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Dec. 10 -- A talk with artist Josephine Meckseper

New York-based artist Josephine Meckseper has gained international renown for her conceptually based works that employ a variety of media to raise questions about the connections between consumerism and politics in contemporary society. In this talk, Meckseper discusses her diverse body of works, including her two recent films on display in the Carmen and Mark Holeman Video Gallery from October 16, 2009 to February 7, 2010.

When: Thursday December 10, 6:00 PM
Where: Indianapolis Museum of Art, DeBoest Lecture Hall

Free, ticket required

About this exhibit, from Art Daily
Meckseper’s films synthesize many of the core issues that she has explored through her works in other media, using imagery appropriated from advertising and documentary footage to create challenging and aesthetically compelling works. The IMA’s presentation of Meckseper’s work is distinguished from prior shows by its exclusive focus on her work in film. Alternately displayed on opposite walls of the gallery, this pair of works will represent contrasting visual strategies one filmed black-and-white with intense sound, the other saturated by color with an unobtrusive soundtrack—and intends to promote a dialogue about the connections between politics and consumerism in contemporary life.
“What I find so riveting about Josephine Meckseper’s films is the way they are so visually seductive on one hand, yet they also represent a penetrating critique of the way we operate as consumers and citizens,” says Allison Unruh, assistant curator of contemporary art. “Meckseper takes contexts with which we are all familiar, such as television commercials and shopping malls, and prompts us to see them in a new light. It is especially exciting to be exhibiting these recent films now, because they raise a lot of provocative questions that relate to pressing issues such as the financial crisis and the war in Iraq.”
As Josephine Meckseper states, “I am deliberately confronting the indeterminacy produced by a consumer society on its own terms. My work is informed by a Marxist analysis of how capitalism dictates an inequitable imbalance of power down to the form of commercial products. I look for cultural and sociological end points as a platform from which to invert the semantics of propaganda to create a sense of ‘defascination’ in the viewer. My recent film 0% Down, made with found car commercials, negates the manipulative force of advertising by exposing the potential for violence in these products.”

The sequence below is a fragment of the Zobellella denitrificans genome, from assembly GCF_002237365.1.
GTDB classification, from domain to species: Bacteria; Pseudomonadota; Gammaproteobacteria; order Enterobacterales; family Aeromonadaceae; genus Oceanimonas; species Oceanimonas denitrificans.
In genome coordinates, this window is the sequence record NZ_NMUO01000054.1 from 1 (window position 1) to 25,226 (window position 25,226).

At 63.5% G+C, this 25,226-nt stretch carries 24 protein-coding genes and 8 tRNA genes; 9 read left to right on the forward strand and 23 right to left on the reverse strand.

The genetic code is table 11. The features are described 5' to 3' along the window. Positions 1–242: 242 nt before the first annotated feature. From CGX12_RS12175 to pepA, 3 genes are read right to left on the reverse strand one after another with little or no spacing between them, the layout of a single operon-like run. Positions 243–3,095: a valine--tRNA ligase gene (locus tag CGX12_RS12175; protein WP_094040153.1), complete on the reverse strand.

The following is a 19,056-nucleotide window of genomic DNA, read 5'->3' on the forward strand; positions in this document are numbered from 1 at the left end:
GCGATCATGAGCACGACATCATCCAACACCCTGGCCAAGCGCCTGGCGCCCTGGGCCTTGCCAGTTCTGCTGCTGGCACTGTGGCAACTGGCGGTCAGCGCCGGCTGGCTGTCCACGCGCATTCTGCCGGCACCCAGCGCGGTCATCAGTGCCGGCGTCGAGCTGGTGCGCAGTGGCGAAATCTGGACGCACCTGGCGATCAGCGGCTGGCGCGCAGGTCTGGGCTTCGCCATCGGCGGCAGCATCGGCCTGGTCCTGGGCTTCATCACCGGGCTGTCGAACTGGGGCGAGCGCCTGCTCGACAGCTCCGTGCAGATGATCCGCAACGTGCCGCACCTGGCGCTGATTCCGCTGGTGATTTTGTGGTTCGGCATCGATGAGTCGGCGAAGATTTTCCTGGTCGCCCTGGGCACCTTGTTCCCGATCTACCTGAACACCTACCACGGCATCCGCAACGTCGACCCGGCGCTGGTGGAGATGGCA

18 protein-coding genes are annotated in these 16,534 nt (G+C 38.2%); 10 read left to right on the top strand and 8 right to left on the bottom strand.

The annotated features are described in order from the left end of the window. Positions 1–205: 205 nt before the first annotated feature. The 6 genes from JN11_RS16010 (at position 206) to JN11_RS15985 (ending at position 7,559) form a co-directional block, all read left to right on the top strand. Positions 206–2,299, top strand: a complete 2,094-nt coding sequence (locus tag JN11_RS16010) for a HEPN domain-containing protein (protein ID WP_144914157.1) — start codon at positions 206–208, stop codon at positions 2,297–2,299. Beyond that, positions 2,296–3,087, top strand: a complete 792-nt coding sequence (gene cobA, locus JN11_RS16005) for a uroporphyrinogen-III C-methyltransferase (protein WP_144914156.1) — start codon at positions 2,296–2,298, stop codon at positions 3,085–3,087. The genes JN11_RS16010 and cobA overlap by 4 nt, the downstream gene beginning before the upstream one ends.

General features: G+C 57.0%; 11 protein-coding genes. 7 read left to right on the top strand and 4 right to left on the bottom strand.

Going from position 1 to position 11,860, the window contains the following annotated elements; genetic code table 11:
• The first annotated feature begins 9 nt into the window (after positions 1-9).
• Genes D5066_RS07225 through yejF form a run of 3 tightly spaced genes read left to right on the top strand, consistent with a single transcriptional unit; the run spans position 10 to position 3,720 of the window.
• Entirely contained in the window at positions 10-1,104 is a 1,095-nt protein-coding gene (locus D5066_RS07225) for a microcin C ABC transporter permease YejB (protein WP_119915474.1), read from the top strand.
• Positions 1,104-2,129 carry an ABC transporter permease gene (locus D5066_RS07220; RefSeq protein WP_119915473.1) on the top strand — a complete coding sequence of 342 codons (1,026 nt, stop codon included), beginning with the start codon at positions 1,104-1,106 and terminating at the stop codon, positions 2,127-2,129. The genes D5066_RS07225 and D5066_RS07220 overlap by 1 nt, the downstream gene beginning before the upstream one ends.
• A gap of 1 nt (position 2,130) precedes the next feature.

0% Down (2008, video, black and white, sound, 6 minutes) examines present-day society’s intoxication with speed, power, novelty and transformation. To highlight the hyperbolic character of car commercials created for an American market, Meckseper carefully edits excerpts from these advertisements and sets them to Boyd Rice’s industrial soundtrack declaring “Total War.” Images of slick cars speeding through the desert, squaring off with oil rigs and fighter jets, illuminate the connections between the oil and auto industries and warfare in Iraq. The title 0% Down ironically mimics a commercial come-on, while simultaneously making reference to the recent credit crisis and economic meltdown in which the automobile industry has been a major player.
Mall of America (2009, video, color, sound, 12:52 minutes) represents a portrait of the culture of consumption in the United States. The camera meanders through the cavernous spaces of this Minnesota mega-mall, a universe unto itself as it offers almost every conceivable type of shop, attraction and service. Meckseper applies colored filters to abstract and de-familiarize common scenes of store window displays, strolling shoppers and surrounding architecture, and employs electronic music to create a dream-like and surrealistic atmosphere. Reality and heroic fantasy are intertwined in a scene of a U.S. military recruiting station housed in the mall, where mannequins dressed in fatigues and goggles advertise a life of adventure and action to recruits. The camera zooms into view of a military recruitment video in which mock battles are waged, before returning to the routine activities of mall shoppers. In this work, the terrain of the mall is emblematic of our culture and its inevitable connections to global conflict.

Images from Josephine Mecksepers O% Down

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